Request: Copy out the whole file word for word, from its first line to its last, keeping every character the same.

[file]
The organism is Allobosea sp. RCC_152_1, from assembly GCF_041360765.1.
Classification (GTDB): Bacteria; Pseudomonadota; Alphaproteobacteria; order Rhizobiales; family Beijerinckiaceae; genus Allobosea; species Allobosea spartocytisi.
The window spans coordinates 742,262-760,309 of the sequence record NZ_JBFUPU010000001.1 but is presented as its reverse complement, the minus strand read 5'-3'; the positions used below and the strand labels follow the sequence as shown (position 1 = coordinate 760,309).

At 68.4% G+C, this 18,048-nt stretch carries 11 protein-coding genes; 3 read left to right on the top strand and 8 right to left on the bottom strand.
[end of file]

The organism is Allobosea sp. RCC_152_1, from assembly GCF_041360765.1.
Classification (GTDB): Bacteria; Pseudomonadota; Alphaproteobacteria; order Rhizobiales; family Beijerinckiaceae; genus Allobosea; species Allobosea spartocytisi.
The window spans coordinates 742,262-760,309 of the sequence record NZ_JBFUPU010000001.1 but is presented as its reverse complement, the minus strand read 5'-3'; the positions used below and the strand labels follow the sequence as shown (position 1 = coordinate 760,309).

At 68.4% G+C, this 18,048-nt stretch carries 11 protein-coding genes; 3 read left to right on the top strand and 8 right to left on the bottom strand.